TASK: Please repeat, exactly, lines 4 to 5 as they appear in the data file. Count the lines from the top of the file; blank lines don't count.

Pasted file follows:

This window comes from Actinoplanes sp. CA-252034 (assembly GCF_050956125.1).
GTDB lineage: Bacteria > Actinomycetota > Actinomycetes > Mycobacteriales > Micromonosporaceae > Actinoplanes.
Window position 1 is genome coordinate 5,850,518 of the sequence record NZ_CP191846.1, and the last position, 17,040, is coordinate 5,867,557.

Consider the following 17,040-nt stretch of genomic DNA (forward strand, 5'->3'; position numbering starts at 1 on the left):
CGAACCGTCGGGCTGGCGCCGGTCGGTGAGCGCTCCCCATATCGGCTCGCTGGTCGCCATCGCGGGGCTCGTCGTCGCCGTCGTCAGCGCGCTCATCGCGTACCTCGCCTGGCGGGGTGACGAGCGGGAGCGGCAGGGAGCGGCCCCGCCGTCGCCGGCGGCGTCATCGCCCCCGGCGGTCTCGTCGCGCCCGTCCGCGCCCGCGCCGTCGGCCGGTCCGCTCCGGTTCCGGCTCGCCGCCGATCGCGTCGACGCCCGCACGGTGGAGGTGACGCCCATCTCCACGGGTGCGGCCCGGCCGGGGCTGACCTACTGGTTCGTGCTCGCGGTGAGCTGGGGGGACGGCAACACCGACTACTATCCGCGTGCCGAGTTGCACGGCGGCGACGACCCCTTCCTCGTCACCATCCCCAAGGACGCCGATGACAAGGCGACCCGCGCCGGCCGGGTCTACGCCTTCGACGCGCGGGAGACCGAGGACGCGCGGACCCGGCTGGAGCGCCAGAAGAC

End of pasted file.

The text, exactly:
Consider the following 17,040-nt stretch of genomic DNA (forward strand, 5'->3'; position numbering starts at 1 on the left):
CGAACCGTCGGGCTGGCGCCGGTCGGTGAGCGCTCCCCATATCGGCTCGCTGGTCGCCATCGCGGGGCTCGTCGTCGCCGTCGTCAGCGCGCTCATCGCGTACCTCGCCTGGCGGGGTGACGAGCGGGAGCGGCAGGGAGCGGCCCCGCCGTCGCCGGCGGCGTCATCGCCCCCGGCGGTCTCGTCGCGCCCGTCCGCGCCCGCGCCGTCGGCCGGTCCGCTCCGGTTCCGGCTCGCCGCCGATCGCGTCGACGCCCGCACGGTGGAGGTGACGCCCATCTCCACGGGTGCGGCCCGGCCGGGGCTGACCTACTGGTTCGTGCTCGCGGTGAGCTGGGGGGACGGCAACACCGACTACTATCCGCGTGCCGAGTTGCACGGCGGCGACGACCCCTTCCTCGTCACCATCCCCAAGGACGCCGATGACAAGGCGACCCGCGCCGGCCGGGTCTACGCCTTCGACGCGCGGGAGACCGAGGACGCGCGGACCCGGCTGGAGCGCCAGAAGAC